Abramoff's plan: argue that the legislation and its exemptions would actually expand legalized gambling.

    Check in the Mail

    To reach the House conservatives, Abramoff turned to Sheldon, leader of the Orange County, Calif. - based Traditional Values Coalition, a politically potent group that publicly opposed gambling and said it represented 43,000 churches. Abramoff had teamed up with Sheldon before on issues affecting his clients. Because of their previous success, Abramoff called Sheldon "Lucky Louie," former associates said.

    Checks and e-mails obtained by The Post show that Abramoff recruited Reed to join Sheldon in the effort to pressure members of Congress. Reed had left the Christian Coalition in 1997 and started a political consulting firm in Georgia.

    Abramoff asked eLottery to write a check in June 2000 to Sheldon's Traditional Values Coalition (TVC). He also routed eLottery money to a Reed company, using two intermediaries, which had the effect of obscuring the source.

    The eLottery money went first to Norquist's foundation, Americans for Tax Reform (ATR), and then through a second group in Virginia Beach called the Faith and Family Alliance, before it reached Reed's company, Century Strategies. Norquist's group retained a share of the money as it passed through.

    "I have 3 checks from elot: (1) 2 checks for $80K payable to ATR and (2) 1 check to TVC for $25K," Abramoff's assistant Susan Ralston e-mailed him on June 22, 2000. "Let me know exactly what to do next. Send to Grover? Send to Rev. Lou?"

    Minutes later Abramoff responded, saying that the check for Sheldon's group should be sent directly to Sheldon, but that the checks for Norquist required special instructions: "Call Grover, tell him I am in Michigan and that I have two checks for him totaling 160 and need a check back for Faith and Family for $150K."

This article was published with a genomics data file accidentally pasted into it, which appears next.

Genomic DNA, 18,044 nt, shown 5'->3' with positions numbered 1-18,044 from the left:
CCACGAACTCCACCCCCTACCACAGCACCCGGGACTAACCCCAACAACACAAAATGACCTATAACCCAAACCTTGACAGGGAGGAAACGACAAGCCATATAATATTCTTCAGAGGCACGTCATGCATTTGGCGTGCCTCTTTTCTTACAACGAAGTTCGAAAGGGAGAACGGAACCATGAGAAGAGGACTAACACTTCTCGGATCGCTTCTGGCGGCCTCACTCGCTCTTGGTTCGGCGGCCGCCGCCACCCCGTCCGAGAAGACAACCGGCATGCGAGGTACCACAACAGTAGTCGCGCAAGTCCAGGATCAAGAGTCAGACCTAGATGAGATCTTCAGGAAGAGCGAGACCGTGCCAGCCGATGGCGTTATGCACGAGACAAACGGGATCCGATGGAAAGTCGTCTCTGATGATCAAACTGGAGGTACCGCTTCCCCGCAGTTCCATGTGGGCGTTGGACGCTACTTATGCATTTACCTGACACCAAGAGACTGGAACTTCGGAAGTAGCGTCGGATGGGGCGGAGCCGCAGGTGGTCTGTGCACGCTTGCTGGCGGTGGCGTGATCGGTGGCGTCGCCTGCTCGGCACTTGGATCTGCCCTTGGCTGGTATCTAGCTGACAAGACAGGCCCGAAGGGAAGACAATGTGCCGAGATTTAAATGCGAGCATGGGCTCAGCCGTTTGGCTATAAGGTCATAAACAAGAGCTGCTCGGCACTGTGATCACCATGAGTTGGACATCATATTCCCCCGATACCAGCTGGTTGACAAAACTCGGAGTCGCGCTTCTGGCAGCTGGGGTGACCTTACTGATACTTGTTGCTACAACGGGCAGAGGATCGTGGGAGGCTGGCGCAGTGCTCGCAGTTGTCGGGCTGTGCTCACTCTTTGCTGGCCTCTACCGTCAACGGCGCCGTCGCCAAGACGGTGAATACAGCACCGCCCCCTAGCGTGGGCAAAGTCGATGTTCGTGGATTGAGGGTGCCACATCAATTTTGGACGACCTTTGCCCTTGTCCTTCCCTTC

According to the e-mails, Reed provided the name and address where Norquist was supposed to send the money: to Robin Vanderwall at a location in Virginia Beach.

    Vanderwall was director of the Faith and Family Alliance, a political advocacy group that was founded by two of Reed's colleagues and then turned over to Vanderwall, Vanderwall said and records show.

    Vanderwall, a former Regent University Law School student and Republican operative, was later convicted of soliciting sex with minors via the Internet and is serving a seven-year term in Virginia state prison.

    In a telephone interview, Vanderwall said that in July 2000 he was called by Reed's firm, Century Strategies, alerting him that he would be receiving a package. When it came, it contained a check payable to Vanderwall's group for $150,000 from Americans for Tax Reform, signed by Norquist. Vanderwall said he followed the instructions from Reed's firm -- depositing the money and then writing a check to Reed's firm for an identical amount.